As fans of The Hobbit count down the final minutes to the film’s premiere in Wellington, some New Zealand activists are still bitter about the outcome of a failed unionization attempt in 2010, even as NZ Actors Equity is finally making progress in negotiations with the country’s producers association.
Meanwhile, the government continues to resist publicly disclosing a key legal report, despite having apparently provided copies to Warner Bros. and producer-director Peter Jackson’s Wingnut Films. That stance may change, as government officials are meeting on the matter Dec. 5, according to a local press report.
“I’m bloody angry,” NZAE vp Phil Darkins said at a conference last week at Victoria University. Referring to New Zealand’s uniquely non-unionized film industry, he added: “New Zealand is the only English-speaking nation on the planet where professional performers ply their trade at the mercy of their lords and masters. And they are supposed to do this feeling nothing but enormous gratitude for the fact that there is even work available.”
In an e-mail to The Hollywood Reporter, a NZAE organizer struck a different note. “We’re having productive discussions with SPADA,” said Anna Majavu, referring to the country’s Screen Production and Development Association, “and look forward to reaching a mutually agreeable conclusion.”
Majavu declined to disclose details, although Darkins did say at the conference that one subject under discussion was rules relating to child actors.
The Hobbit unionization attempt burst into public view in September 2010. After quieter attempts to resolve matters had gotten nowhere, NZAE enlisted the assistance of an international federation of actors unions, FIA, whose member unions – including SAG, AFTRA and U.S. Actors Equity — slapped a “do not work” alert on The Hobbit.
Jackson charged then that the union action risked driving the project out of the country. “The Hobbit did come very close to not being filmed here,” he reiterated this week in a Radio NZ interview.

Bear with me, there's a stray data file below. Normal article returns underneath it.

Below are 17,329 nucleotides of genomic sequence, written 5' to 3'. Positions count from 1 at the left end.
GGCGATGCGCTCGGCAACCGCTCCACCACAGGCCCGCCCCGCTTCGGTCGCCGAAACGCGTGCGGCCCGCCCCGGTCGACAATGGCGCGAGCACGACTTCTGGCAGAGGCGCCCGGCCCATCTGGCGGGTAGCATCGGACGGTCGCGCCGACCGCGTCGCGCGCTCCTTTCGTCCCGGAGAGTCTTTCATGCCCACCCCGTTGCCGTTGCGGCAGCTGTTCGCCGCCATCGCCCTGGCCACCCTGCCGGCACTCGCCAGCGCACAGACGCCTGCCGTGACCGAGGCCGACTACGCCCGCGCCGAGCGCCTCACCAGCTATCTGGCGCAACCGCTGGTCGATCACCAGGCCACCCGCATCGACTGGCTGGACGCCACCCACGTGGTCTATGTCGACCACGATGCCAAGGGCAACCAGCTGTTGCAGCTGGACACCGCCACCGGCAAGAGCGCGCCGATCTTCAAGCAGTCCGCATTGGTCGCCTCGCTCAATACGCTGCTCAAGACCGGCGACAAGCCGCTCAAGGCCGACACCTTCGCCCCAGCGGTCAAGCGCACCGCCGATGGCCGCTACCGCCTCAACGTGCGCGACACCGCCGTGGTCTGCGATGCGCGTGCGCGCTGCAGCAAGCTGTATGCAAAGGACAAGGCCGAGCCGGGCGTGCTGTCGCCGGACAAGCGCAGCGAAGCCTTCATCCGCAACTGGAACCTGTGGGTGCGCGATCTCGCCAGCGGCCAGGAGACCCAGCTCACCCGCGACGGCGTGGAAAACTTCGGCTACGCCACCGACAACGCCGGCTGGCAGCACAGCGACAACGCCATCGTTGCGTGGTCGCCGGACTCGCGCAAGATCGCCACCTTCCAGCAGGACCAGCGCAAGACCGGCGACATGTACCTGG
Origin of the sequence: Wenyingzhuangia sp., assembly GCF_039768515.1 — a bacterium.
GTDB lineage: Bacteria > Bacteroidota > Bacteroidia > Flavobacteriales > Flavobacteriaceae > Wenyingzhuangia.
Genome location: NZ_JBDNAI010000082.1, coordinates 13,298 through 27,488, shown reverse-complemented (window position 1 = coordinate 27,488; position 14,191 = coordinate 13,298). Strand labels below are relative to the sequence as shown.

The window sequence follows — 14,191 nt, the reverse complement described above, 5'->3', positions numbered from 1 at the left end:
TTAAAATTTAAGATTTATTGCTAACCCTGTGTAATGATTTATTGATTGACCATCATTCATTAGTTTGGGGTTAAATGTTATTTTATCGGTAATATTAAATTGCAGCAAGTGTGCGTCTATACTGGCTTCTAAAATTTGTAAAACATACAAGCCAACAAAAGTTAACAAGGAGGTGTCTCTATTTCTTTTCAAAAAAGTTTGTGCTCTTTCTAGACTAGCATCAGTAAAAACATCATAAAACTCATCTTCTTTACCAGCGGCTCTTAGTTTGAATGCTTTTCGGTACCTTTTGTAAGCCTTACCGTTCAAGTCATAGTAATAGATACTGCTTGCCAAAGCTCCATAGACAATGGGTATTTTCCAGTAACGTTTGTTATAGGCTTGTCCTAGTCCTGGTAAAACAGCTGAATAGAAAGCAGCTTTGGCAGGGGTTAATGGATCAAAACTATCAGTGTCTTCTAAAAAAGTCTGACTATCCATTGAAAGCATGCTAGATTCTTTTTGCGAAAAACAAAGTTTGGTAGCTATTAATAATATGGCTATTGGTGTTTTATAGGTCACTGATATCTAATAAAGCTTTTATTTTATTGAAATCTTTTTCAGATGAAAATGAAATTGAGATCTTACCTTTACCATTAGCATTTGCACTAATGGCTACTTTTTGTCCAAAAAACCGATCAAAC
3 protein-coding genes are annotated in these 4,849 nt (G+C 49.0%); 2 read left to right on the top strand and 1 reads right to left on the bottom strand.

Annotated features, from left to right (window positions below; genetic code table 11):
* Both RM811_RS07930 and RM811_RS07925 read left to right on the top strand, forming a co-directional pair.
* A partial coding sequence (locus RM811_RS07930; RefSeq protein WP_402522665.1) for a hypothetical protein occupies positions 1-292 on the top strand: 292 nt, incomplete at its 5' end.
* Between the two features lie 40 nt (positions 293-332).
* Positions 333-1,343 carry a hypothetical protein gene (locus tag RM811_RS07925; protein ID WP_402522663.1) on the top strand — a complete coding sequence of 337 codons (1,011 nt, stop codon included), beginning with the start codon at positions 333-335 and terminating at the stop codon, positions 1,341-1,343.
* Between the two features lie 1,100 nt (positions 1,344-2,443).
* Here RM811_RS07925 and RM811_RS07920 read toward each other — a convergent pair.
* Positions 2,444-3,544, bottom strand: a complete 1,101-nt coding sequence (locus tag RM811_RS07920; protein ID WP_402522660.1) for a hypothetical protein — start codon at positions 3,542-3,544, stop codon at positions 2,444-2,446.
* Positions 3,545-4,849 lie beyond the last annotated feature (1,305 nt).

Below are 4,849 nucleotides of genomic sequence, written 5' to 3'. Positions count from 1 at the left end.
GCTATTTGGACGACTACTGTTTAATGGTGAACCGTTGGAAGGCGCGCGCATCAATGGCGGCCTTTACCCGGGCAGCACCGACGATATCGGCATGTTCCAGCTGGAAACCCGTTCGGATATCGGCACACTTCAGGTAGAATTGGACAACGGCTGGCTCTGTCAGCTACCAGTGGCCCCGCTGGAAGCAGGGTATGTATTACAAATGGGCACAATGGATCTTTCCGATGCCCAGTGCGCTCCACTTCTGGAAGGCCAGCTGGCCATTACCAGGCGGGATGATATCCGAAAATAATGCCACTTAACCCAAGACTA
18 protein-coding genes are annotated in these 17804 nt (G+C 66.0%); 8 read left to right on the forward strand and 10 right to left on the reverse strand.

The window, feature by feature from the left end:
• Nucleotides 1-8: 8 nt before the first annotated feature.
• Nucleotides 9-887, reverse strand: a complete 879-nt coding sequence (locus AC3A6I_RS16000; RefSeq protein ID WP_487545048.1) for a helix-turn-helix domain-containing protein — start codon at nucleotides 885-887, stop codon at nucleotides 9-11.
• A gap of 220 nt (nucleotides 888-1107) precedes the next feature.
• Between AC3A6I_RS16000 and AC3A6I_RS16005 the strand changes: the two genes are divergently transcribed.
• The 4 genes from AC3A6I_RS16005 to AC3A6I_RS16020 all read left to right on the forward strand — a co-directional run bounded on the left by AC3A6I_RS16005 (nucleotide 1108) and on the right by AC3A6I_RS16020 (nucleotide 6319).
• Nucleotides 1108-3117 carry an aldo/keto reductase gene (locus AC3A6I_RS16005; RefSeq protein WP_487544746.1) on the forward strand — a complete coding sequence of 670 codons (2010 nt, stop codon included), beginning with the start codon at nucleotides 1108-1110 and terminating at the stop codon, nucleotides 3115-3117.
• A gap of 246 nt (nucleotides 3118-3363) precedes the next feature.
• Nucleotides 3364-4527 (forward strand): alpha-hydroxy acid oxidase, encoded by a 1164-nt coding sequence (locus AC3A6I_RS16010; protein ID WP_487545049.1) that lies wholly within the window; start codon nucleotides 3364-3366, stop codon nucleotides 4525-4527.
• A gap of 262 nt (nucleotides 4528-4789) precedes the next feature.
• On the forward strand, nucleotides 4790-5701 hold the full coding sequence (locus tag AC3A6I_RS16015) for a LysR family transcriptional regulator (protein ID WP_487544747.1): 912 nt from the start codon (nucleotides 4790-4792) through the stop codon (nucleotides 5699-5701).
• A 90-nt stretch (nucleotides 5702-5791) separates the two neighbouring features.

Darkins disagrees. “When virtually every performers union on the planet says, ‘we won’t sign on,’ where on earth are you going to take your production?”
He added flatly, “The Hobbit was never leaving New Zealand. It had nowhere to go. The International Federation of Actors made sure of that.”
Nonetheless, the affair ended with Warner Bros. extracting an additional $25 million in incentives and advertising funds from the island nation and securing passage of anti-union legislation, apparently negotiated directly between the government and key Warners executives including New Line president Toby Emmerich and Warner Home Entertainment president Kevin Tsujihara.
The fact that there are negotiations now with SPADA is a victory of sorts for the union. That’s because the negotiations are happening notwithstanding a government legal report that purportedly says collective bargaining on behalf of actors in New Zealand is illegal because actors are independent contractors, not employees.
So far, though, that report has still not been publicly released, despite an opinion by the country’s ombudsman that the release to Wingnut means that it should be. That official is set to meet Dec. 5 with the country’s attorney general and economic development minister regarding the matter. New Zealand’s Council of Trade Unions has continued to seek a copy of the report, but in an interview with THR, CTU president Helen Kelly was not entirely optimistic.
“If it is released, all bets are on for Christmas Eve,” she said.
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